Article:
• Non-pharmacological treatments such as physical activity, diet, vitamin supplements, etc.

In addition, in case of patients who show peripheral neuropathy as a neurotoxic effect induced by chemotherapy, it is recommended to:

  • Protect hands and feet from extreme temperatures. This also means avoiding very hot or cold showers.
  • Wear comfortable clothing and shoes.

At Prospera Biotech we are developing neurocosmetic products specifically designed to keep the neurosensory system balanced and help relieve skin affected by chemotherapy-induced peripheral neuropathy.

We look forward to announcing the product launch soon!

Is it possible to prevent neurotoxicity?

Nowadays, it is not possible to guarantee effective prevention, so efforts are focused on neurological monitoring of patients who are candidates for chemotherapy with neurotoxic agents, to detect it as soon as possible and try to mitigate its effects.

Likewise, at Prospera Biotech we are testing our new product in patients undergoing treatment, to analyze whether it contributes to reducing the risk of the appearance of neuropathy after treatment.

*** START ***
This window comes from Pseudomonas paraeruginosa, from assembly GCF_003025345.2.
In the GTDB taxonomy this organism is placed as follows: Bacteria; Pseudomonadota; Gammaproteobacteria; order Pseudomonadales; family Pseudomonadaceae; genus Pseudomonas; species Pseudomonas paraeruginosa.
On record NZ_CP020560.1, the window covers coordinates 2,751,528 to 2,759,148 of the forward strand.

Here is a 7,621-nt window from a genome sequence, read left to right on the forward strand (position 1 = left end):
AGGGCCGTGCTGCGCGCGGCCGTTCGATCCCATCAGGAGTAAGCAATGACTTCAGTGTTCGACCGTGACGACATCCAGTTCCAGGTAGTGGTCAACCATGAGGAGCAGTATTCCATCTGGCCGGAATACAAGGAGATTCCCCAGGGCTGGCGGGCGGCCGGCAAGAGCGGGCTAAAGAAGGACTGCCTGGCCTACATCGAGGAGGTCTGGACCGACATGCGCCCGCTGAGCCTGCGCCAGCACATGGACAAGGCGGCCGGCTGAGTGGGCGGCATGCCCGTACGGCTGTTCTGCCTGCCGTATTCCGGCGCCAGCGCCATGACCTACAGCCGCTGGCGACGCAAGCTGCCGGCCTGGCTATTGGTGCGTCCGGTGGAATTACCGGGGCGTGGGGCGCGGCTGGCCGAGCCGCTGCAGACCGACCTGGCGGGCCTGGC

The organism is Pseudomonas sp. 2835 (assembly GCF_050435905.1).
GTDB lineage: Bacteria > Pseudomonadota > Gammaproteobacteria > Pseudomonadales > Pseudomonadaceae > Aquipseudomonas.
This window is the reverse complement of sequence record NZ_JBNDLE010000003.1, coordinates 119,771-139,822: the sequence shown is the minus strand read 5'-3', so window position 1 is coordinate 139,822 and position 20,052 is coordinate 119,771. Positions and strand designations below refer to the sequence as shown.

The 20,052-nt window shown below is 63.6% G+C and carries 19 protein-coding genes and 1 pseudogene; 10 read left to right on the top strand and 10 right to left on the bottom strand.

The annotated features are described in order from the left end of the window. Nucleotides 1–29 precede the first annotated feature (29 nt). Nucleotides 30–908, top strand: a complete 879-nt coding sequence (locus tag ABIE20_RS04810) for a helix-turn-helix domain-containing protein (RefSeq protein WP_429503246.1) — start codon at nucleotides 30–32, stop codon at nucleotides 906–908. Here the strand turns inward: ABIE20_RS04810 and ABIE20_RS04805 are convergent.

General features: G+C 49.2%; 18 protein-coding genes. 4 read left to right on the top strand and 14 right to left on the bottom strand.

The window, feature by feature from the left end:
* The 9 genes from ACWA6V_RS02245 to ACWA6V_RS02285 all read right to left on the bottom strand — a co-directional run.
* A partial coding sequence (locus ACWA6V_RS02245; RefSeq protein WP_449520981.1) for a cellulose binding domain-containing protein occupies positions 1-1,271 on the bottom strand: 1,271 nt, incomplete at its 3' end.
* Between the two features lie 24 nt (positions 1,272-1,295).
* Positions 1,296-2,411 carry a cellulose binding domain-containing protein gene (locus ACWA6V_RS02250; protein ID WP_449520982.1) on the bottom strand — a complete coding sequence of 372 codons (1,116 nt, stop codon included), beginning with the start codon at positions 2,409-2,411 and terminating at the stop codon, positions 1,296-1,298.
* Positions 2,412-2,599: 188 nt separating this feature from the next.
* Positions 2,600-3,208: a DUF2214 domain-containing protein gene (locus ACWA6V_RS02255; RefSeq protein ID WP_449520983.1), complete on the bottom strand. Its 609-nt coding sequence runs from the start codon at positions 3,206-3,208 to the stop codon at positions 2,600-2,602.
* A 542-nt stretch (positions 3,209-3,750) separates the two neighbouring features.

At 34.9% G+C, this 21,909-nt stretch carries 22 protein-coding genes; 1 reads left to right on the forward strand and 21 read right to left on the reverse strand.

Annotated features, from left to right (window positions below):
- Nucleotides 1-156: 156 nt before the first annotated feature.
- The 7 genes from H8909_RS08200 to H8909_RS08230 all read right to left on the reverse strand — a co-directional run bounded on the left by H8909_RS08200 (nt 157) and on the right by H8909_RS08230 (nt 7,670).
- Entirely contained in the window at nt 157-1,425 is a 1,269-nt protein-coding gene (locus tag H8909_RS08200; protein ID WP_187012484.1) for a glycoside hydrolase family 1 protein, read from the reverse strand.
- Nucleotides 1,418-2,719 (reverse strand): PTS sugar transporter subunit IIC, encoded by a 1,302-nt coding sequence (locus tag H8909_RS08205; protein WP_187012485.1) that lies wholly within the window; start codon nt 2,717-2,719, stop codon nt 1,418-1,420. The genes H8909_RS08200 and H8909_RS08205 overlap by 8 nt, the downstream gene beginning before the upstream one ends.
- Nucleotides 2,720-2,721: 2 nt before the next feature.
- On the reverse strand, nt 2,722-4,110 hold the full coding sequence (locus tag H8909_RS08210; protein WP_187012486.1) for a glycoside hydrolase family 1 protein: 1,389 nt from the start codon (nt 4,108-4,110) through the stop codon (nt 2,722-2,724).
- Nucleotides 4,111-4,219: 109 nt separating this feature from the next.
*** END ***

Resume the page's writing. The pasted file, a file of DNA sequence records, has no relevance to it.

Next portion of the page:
Follow us on social apps to know our progress!

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SEOM. Las cifras del cáncer en España 2021. 2021.

St. Jude Children Research Hospital. Cambios en la piel durante el tratamiento del cáncer. 2019.

NIH. Neurotoxicity information page. 2019.

Pltkin SR, Wen PY. Neurologic complications of cancer therapy. Neurol Clin. 2003 Feb; 21 (1): 279-318.

Verstappen CC, Heimans JJ, Hoekman K, Postma TJ. Neurotoxic complications of que- motherapy in patients with cancer: clinical signs and optimal management. Drugs. 2003; 63 (15): 1549-63.

Zajączkowska R, Kocot-Kępska M, Leppert W, Wrzosek A, Mika J, Wordliczek J. Mechanisms of Chemotherapy-Induced Peripheral Neuropathy. Int J Mol Sci. 2019 Mar 22;20(6):1451.

Pérez Valderrama B, Corral Jaime J, Casas Fernández de Tejerina, A. Neurotoxicidad por quimioterapia. Guía SEOM. Capítulo 6. 2019.

Velasco R, Bruna J. Chemotherapy-induced peripheral neuropathy: an unresolved issue. Neurologia. 2010 Mar;25(2):116-31.